By Pat Harty | Iowa City Press-Citizen
His team is 2-5 in the Big Ten, coming off two consecutive losses and shooting just 30.3 percent from 3-point range.
So there is plenty that Iowa basketball coach Fran McCaffery would like to change about his team, but his approach to coaching it on a daily basis isn’t among them.
“It would be no different if we were 5-2 (in the Big Ten),” McCaffery said at a Tuesday news conference. “We would take the exact same approach. If we were 7-0 we would take the same approach.
“It’s still a grind. We still have a ton of games coming up.”
Iowa actually has 11 games left in the regular season, beginning with Thursday’s matchup against Penn State at Carver-Hawkeye Arena, and at least one game in the Big Ten Tournament. The Hawkeyes are 13-7 overall and 10-2 at home this season. However, both home losses came against Big Ten opponents Michigan State and Indiana by a combined seven points.
Penn State is 8-12 overall and 0-8 in the Big Ten under second-year coach Patrick Chambers.
“These are the dog days when you get in February, and that’s what is going to separate the teams that are going to be playing well in March and the teams that aren’t,” said McCaffery, who is trying to lead Iowa to the NCAA Tournament for the first time since the 2005-06 season.
McCaffery refuses to look ahead. His way of dealing with the big picture is to focus solely on the next game on the schedule.
That was apparent Tuesday when a reporter asked McCaffery what he thought it would take for Iowa to make the NCAA Tournament this season.
“We have to win our next game, that’s what we’ve got to do,” McCaffery said. “And then we’ve got to win the game after that and the game after that.”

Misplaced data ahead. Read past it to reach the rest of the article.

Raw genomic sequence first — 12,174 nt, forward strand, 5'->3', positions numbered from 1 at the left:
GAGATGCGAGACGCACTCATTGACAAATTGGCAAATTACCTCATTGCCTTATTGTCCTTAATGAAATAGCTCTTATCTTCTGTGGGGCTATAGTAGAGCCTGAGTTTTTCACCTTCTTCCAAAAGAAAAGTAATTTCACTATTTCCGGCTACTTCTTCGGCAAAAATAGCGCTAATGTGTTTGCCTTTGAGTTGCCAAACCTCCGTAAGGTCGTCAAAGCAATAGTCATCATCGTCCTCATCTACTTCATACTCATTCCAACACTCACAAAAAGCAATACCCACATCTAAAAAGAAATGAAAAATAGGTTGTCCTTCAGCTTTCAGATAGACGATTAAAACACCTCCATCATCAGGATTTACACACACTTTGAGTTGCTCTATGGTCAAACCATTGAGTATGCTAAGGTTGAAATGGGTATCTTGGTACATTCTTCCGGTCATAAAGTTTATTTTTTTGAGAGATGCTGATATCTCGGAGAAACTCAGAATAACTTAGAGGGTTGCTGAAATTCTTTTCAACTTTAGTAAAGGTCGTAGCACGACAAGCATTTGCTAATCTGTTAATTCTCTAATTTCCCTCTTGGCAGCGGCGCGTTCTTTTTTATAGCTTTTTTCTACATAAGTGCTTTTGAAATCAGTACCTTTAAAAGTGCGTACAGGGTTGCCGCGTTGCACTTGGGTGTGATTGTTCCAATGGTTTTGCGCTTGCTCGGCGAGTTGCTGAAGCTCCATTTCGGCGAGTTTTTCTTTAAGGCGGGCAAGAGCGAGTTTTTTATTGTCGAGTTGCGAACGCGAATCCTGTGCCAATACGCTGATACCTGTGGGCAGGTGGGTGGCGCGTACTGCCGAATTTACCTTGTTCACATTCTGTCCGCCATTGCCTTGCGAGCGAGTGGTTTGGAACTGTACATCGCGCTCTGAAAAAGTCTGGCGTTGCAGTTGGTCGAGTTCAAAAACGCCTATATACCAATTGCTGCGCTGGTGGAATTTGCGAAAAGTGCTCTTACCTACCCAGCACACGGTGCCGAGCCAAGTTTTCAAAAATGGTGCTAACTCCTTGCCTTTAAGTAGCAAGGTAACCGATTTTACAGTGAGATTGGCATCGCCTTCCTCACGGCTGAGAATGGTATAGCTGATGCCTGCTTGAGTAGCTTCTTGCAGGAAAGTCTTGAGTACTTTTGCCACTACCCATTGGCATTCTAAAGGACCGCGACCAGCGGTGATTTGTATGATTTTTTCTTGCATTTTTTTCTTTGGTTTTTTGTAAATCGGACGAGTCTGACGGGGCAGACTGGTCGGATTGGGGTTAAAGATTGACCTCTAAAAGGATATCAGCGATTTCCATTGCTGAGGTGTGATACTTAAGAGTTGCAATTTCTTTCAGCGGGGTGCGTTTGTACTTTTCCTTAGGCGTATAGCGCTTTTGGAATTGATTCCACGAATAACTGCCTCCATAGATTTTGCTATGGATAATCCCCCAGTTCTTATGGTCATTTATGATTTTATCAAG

Penn State, on the other hand, is just trying to win a Big Ten game for the first time this season. The Nittany Lions were considered a lower-level Big Ten team when the season started. And that was with star point guard Tim Frazier leading the way.
But he suffered a ruptured Achilles tendon in the fourth game and was lost for the season.
Frazier’s absence has been felt on both ends of the court, but especially on offense where Penn State has scored 54 points or fewer in six of eight Big Ten games.
“They are still playing phenomenally hard defensively,” McCaffery said. “On the glass, they are incredibly physical and tenacious.”
Unlike his approach on a daily basis, McCaffery said he might consider changing his starting lineup as a response to how well junior forward Melsahn Basabe has played recently while coming off the bench.
The 6-foot-7 Basabe has averaged 10.2 points in the last five games and he leads the Big Ten in field-goal percentage at 64.7 percent. Basabe also led Iowa in rebounding in the last two games.
If he were to start, it likely would put 7-1 freshman Adam Woodbury on the bench. Woodbury has started every game this season, but is yet to score more than eight points in a conference game. He also has scored just two points in each of the past five Big Ten games.
“It’s not as simple as it may appear,” McCaffery said of switching the lineup. “Obviously, (Melsahn) is playing well. So the logical conclusion is; well, just put him in the starting lineup. It may be the right thing for the team. It may not be because he’s playing the best basketball of the last two years coming off the bench.”
Basabe has started 52 games as a Hawkeye, including all 31 games as a freshman. He said Tuesday that he doesn’t care if he starts.
“I just care about being on the court,” Basabe said. “I don’t care how I get there.”
McCaffery said his players don’t make a big deal about starting, but he knows the truth.
“I think everybody wants to start,” McCaffery said. “There is something about starting and saying you’re a starter, being in the starting lineup. Every competitor wants to be a starter.”
Reach Pat Harty at 339-7368 or firstname.lastname@example.org
Category: Iowa Hawkeyes men's basketball